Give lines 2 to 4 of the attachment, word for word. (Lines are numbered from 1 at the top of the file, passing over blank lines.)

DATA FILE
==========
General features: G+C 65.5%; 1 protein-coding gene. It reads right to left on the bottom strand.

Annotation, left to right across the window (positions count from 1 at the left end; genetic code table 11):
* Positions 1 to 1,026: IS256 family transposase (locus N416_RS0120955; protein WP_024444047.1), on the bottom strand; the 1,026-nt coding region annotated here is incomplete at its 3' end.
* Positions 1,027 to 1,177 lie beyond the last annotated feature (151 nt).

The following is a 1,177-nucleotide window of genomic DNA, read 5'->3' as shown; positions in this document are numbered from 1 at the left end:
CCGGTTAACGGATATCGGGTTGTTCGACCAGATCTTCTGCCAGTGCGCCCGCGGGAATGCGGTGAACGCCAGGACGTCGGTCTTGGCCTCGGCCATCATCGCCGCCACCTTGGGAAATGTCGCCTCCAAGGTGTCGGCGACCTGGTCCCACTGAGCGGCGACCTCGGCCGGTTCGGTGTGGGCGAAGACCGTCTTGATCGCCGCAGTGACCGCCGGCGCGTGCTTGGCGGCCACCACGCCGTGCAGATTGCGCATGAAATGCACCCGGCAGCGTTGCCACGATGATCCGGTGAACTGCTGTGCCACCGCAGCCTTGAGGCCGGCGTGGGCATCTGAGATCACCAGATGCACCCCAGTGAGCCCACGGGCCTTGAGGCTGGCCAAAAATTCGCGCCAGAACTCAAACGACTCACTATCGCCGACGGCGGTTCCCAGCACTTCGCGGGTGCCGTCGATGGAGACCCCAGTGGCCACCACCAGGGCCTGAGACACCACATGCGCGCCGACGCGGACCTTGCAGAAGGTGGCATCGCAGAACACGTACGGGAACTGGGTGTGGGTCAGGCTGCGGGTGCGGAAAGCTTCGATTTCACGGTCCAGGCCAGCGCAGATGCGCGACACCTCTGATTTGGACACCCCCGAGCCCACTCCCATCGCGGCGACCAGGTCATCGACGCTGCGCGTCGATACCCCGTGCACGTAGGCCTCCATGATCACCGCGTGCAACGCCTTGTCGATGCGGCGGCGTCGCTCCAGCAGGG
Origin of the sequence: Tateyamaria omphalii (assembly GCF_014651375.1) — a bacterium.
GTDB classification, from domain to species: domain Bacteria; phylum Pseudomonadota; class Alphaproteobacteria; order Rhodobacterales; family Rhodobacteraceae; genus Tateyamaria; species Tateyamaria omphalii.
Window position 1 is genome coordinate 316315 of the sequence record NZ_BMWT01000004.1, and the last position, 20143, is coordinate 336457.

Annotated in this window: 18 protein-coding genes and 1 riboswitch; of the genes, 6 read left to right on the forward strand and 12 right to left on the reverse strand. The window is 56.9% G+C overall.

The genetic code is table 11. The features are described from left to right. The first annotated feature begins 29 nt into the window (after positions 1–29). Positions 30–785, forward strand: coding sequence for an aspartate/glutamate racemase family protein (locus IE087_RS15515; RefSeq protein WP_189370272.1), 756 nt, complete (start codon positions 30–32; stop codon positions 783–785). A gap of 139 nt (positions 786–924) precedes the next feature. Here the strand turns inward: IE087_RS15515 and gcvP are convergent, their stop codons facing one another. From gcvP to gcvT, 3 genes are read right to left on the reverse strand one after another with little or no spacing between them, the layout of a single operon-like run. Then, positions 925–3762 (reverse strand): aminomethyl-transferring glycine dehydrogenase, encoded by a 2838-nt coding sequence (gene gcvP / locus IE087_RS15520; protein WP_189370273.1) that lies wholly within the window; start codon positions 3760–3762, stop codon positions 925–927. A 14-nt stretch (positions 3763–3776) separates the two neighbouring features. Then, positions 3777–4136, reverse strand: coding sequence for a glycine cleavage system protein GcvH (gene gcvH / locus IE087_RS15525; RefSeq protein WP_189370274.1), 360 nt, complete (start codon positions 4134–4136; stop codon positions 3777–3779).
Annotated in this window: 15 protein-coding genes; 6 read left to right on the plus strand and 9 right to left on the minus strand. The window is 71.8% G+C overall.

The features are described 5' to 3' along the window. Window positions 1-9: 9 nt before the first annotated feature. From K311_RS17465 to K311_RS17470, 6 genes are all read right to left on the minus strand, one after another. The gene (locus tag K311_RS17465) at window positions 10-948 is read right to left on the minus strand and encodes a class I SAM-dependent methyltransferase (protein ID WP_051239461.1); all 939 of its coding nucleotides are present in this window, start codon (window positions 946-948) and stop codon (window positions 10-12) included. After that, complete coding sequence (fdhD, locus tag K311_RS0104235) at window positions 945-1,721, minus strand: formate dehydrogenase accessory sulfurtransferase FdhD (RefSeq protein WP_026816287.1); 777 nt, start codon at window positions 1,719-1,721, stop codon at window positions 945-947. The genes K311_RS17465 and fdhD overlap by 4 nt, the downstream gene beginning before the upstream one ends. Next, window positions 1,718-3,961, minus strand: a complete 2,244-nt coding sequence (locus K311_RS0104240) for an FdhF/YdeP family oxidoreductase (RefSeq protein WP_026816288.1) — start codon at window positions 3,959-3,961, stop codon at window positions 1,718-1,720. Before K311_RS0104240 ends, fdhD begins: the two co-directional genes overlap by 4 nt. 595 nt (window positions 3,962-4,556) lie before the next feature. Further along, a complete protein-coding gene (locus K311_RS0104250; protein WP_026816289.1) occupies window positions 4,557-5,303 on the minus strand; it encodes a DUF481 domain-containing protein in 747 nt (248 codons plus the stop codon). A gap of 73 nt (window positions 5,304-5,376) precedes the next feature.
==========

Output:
Annotation, left to right across the window (positions count from 1 at the left end; genetic code table 11):
* Positions 1 to 1,026: IS256 family transposase (locus N416_RS0120955; protein WP_024444047.1), on the bottom strand; the 1,026-nt coding region annotated here is incomplete at its 3' end.
* Positions 1,027 to 1,177 lie beyond the last annotated feature (151 nt).